The presidential candidate of the New Nigerian People’s Party (NNPP) for the 2023 election, Senator Rabiu Kwankwaso has lamented that the rate of poverty in northern Nigeria is actually worse than what is reported.
The politician said this on Sunday during his interactive session with the Nigerian Guild of Editors (NGE) in Lagos.
While answering questions from the editors, Kwankwaso said that the rate of poverty in reality in the northern part of the country is actually more deplorable than reported.
A report by the National Bureau of Statistics painted a gloomier picture of the rate of poverty in Nigeria, with 63 of the population, or 133 million people living in abject poverty.
The NBS further alerted that 86 million of this number which represents 65 percent of the lot live in the northern part of Nigeria.
This ugly lopsidedness becomes problematic for the fact that the leadership of Nigeria has been dominated possibly more than 65 percent by people from the same north.
Kwankwaso however blamed the scourge on the elite of the north whom he blasted for not taking the right decisions to undo this malaise.
He said the cringing penury has nothing to do with religion, using the South West, a part of Nigeria that has a good percentage of the population as Muslims, just like the north, as an instance, and wondered why the case is different.
“When I walked into this hall, as I looked around, I saw shiny faces and remembered that I am in Lagos. But if you want to see the true nature and manifestation of poverty in the country, just take a tour of the north and you will find out that what the records say is not even right. The poverty in the north is worse than projected and blame the elite for that ugly trend.”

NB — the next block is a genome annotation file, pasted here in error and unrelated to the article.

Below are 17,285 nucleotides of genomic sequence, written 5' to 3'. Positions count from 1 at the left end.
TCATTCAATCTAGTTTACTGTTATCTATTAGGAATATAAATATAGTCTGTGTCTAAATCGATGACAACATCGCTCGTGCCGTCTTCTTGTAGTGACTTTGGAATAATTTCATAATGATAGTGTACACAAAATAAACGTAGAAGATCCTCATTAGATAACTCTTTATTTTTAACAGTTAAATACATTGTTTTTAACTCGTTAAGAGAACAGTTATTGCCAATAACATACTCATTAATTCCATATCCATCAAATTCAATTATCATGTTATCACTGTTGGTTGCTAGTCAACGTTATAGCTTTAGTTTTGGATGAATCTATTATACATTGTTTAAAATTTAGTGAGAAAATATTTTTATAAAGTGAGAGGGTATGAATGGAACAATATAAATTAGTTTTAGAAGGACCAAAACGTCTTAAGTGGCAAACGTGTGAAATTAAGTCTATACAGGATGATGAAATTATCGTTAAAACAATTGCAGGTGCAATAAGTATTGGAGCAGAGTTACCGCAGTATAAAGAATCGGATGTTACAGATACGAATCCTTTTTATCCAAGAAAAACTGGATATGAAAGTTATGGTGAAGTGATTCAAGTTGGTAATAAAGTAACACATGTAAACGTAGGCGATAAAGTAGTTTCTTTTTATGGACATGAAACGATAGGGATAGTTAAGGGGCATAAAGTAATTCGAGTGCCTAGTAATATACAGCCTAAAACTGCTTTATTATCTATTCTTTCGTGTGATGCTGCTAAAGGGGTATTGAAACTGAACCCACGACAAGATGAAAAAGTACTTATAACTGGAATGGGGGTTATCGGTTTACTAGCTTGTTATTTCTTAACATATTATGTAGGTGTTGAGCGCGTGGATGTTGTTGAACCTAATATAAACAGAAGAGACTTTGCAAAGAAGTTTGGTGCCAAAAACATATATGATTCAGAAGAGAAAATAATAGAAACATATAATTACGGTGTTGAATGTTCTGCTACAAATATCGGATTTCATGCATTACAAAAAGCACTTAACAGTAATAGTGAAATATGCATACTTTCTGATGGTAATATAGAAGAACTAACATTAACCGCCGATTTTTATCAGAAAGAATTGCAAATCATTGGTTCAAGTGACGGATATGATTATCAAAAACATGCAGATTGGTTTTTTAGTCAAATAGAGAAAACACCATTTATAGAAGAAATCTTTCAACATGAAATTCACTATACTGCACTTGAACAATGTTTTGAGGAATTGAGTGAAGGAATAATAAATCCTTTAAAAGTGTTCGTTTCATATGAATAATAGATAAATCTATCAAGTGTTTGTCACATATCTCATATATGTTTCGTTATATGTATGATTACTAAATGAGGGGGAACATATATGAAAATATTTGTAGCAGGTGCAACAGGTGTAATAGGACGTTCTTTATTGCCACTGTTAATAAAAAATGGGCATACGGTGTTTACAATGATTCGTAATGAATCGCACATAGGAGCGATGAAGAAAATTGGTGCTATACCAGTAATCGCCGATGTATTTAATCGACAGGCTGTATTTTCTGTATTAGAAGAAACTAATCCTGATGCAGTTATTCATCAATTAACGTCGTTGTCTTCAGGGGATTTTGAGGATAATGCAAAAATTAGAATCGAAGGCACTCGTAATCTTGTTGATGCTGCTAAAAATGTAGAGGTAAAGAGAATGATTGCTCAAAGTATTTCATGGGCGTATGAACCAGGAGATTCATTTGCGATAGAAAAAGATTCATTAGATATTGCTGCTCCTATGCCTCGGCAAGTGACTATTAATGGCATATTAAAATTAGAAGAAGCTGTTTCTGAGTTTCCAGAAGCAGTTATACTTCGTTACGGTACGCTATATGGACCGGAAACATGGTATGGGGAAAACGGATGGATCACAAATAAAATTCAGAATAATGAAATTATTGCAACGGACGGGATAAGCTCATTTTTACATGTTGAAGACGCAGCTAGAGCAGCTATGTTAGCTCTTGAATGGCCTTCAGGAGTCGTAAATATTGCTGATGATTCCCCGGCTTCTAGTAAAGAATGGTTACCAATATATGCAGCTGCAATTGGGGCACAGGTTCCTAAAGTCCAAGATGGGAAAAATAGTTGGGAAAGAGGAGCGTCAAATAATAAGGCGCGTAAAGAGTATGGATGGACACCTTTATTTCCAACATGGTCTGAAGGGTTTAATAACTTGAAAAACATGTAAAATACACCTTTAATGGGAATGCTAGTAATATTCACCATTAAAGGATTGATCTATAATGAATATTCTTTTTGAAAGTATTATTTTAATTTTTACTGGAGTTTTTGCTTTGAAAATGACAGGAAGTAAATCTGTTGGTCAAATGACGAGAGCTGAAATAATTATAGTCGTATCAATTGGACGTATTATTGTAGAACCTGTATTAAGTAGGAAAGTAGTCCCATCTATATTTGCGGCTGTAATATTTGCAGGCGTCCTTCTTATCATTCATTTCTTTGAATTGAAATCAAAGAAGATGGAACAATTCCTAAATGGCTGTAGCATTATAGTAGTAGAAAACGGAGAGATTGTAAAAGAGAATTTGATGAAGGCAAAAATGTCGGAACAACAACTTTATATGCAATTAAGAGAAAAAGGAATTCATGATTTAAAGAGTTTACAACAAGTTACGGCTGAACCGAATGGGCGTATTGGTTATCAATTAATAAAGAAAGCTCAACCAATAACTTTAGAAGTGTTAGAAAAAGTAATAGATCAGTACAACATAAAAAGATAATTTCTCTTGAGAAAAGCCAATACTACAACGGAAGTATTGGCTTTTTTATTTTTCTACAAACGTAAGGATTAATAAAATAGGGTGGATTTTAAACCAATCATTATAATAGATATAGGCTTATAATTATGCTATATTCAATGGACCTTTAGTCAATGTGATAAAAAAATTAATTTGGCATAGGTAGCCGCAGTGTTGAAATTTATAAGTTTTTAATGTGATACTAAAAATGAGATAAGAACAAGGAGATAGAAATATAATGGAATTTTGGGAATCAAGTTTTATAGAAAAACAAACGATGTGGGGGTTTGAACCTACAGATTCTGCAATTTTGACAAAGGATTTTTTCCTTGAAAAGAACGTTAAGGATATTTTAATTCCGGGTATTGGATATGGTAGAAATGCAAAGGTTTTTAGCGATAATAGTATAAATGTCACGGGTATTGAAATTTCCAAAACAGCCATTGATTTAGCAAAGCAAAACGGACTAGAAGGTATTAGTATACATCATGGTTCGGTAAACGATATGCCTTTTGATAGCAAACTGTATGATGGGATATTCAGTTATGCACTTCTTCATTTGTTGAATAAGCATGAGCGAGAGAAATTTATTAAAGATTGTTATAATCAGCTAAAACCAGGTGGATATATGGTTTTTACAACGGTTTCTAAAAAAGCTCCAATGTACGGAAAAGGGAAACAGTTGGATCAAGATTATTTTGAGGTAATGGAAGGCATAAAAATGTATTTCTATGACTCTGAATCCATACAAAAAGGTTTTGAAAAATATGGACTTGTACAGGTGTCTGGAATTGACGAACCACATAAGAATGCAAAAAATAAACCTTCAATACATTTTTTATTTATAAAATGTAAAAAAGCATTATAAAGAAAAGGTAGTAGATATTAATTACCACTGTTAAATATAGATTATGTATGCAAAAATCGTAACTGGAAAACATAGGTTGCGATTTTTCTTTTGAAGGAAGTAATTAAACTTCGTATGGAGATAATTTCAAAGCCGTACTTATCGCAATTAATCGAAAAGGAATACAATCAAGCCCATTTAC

Kwankwaso who assured the editors that Nigeria would have a different story to tell if he is elected the president assured that his educational policies implemented in Kano while he was governor would be replicated to turn things around nationwide.
He assured that he would prioritize education and human capital development as he did in his eight years as Kano State governor.
The former legislator said his administration in Kano worked hard to drastically cut down the out-of-school kids ratio in the state, and would work towards the same goal as the president.
The former governor, however, debunked rumours that he is under pressure by the northern leadership to drop his candidacy and make a way for the PDP presidential candidate to win the election.
He clarified that such speculation is baseless as it is already too late at this point for any candidate to drop from the race.
He asked: “If you say or believe that I am planning to drop my ambition and leave the NNPP for Atiku to win, then why did I in the first place leave the PDP? I should have been there to work for Atiku if that were the case.
In fact, all four major candidates are ready for the race. Don’t expect any of them to step down now.”
He also boasted of the positive impact his candidacy and that of the Labour Party man, Peter Obi has made on the political landscape. He stated that the impact was confirmed by the position of the Independent National Electoral Commission (INEC) that the presidential election of next year will go into a second ballot to determine the winner.
He described the APC and PDP as destroyers of Nigeria and argued: “No matter how much you love the two parties, you cannot but admit that they have totally failed Nigeria and Nigerians and need to be changed. That is the reason Nigerians should not vote for them. Their candidates have nothing to offer Nigeria.”